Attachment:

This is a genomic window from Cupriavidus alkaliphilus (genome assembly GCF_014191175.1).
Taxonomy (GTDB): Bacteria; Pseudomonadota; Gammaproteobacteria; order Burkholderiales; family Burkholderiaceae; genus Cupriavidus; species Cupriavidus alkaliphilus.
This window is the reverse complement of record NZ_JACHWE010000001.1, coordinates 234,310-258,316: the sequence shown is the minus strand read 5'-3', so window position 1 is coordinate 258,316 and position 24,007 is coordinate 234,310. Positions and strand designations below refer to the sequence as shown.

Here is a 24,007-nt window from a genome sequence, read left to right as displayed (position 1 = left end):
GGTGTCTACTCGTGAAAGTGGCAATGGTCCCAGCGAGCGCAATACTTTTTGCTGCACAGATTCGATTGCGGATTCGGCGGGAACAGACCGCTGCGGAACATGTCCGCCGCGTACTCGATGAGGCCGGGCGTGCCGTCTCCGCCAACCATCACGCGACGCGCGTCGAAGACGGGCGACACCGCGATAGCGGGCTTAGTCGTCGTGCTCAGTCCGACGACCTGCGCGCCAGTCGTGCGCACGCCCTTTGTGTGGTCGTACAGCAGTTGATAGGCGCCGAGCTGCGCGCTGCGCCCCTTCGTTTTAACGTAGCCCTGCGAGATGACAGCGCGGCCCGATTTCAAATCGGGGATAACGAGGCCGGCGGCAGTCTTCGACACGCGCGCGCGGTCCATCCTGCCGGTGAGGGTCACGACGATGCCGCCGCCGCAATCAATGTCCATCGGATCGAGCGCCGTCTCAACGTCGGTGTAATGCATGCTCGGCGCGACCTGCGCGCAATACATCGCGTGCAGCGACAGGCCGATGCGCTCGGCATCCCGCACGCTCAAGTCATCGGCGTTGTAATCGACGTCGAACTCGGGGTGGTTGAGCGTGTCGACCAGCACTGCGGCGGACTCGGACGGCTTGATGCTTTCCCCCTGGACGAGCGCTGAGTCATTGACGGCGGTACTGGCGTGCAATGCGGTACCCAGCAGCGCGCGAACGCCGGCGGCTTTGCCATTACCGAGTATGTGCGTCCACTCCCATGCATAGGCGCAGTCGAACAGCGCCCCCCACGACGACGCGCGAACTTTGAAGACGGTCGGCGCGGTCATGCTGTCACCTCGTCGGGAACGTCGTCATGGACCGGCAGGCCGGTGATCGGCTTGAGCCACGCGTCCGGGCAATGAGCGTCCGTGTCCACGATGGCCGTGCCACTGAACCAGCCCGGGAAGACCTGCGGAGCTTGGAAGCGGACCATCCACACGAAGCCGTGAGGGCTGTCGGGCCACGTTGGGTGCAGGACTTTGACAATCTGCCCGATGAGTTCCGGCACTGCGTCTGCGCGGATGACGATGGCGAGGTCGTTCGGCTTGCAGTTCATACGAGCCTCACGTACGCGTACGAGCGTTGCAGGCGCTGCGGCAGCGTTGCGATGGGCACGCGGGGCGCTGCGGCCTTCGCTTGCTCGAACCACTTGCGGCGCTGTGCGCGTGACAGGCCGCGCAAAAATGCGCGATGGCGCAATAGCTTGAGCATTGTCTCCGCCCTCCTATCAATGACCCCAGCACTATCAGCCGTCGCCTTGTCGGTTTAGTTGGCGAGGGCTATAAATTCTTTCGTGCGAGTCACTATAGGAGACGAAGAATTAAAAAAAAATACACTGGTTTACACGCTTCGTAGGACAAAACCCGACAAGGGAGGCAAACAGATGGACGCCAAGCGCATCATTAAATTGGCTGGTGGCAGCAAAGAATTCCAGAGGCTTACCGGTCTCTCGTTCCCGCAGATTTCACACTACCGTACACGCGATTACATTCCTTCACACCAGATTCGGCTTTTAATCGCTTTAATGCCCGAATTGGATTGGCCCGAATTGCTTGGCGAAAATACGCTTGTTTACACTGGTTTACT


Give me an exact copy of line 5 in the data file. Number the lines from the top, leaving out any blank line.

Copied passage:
GGTGTCTACTCGTGAAAGTGGCAATGGTCCCAGCGAGCGCAATACTTTTTGCTGCACAGATTCGATTGCGGATTCGGCGGGAACAGACCGCTGCGGAACATGTCCGCCGCGTACTCGATGAGGCCGGGCGTGCCGTCTCCGCCAACCATCACGCGACGCGCGTCGAAGACGGGCGACACCGCGATAGCGGGCTTAGTCGTCGTGCTCAGTCCGACGACCTGCGCGCCAGTCGTGCGCACGCCCTTTGTGTGGTCGTACAGCAGTTGATAGGCGCCGAGCTGCGCGCTGCGCCCCTTCGTTTTAACGTAGCCCTGCGAGATGACAGCGCGGCCCGATTTCAAATCGGGGATAACGAGGCCGGCGGCAGTCTTCGACACGCGCGCGCGGTCCATCCTGCCGGTGAGGGTCACGACGATGCCGCCGCCGCAATCAATGTCCATCGGATCGAGCGCCGTCTCAACGTCGGTGTAATGCATGCTCGGCGCGACCTGCGCGCAATACATCGCGTGCAGCGACAGGCCGATGCGCTCGGCATCCCGCACGCTCAAGTCATCGGCGTTGTAATCGACGTCGAACTCGGGGTGGTTGAGCGTGTCGACCAGCACTGCGGCGGACTCGGACGGCTTGATGCTTTCCCCCTGGACGAGCGCTGAGTCATTGACGGCGGTACTGGCGTGCAATGCGGTACCCAGCAGCGCGCGAACGCCGGCGGCTTTGCCATTACCGAGTATGTGCGTCCACTCCCATGCATAGGCGCAGTCGAACAGCGCCCCCCACGACGACGCGCGAACTTTGAAGACGGTCGGCGCGGTCATGCTGTCACCTCGTCGGGAACGTCGTCATGGACCGGCAGGCCGGTGATCGGCTTGAGCCACGCGTCCGGGCAATGAGCGTCCGTGTCCACGATGGCCGTGCCACTGAACCAGCCCGGGAAGACCTGCGGAGCTTGGAAGCGGACCATCCACACGAAGCCGTGAGGGCTGTCGGGCCACGTTGGGTGCAGGACTTTGACAATCTGCCCGATGAGTTCCGGCACTGCGTCTGCGCGGATGACGATGGCGAGGTCGTTCGGCTTGCAGTTCATACGAGCCTCACGTACGCGTACGAGCGTTGCAGGCGCTGCGGCAGCGTTGCGATGGGCACGCGGGGCGCTGCGGCCTTCGCTTGCTCGAACCACTTGCGGCGCTGTGCGCGTGACAGGCCGCGCAAAAATGCGCGATGGCGCAATAGCTTGAGCATTGTCTCCGCCCTCCTATCAATGACCCCAGCACTATCAGCCGTCGCCTTGTCGGTTTAGTTGGCGAGGGCTATAAATTCTTTCGTGCGAGTCACTATAGGAGACGAAGAATTAAAAAAAAATACACTGGTTTACACGCTTCGTAGGACAAAACCCGACAAGGGAGGCAAACAGATGGACGCCAAGCGCATCATTAAATTGGCTGGTGGCAGCAAAGAATTCCAGAGGCTTACCGGTCTCTCGTTCCCGCAGATTTCACACTACCGTACACGCGATTACATTCCTTCACACCAGATTCGGCTTTTAATCGCTTTAATGCCCGAATTGGATTGGCCCGAATTGCTTGGCGAAAATACGCTTGTTTACACTGGTTTACT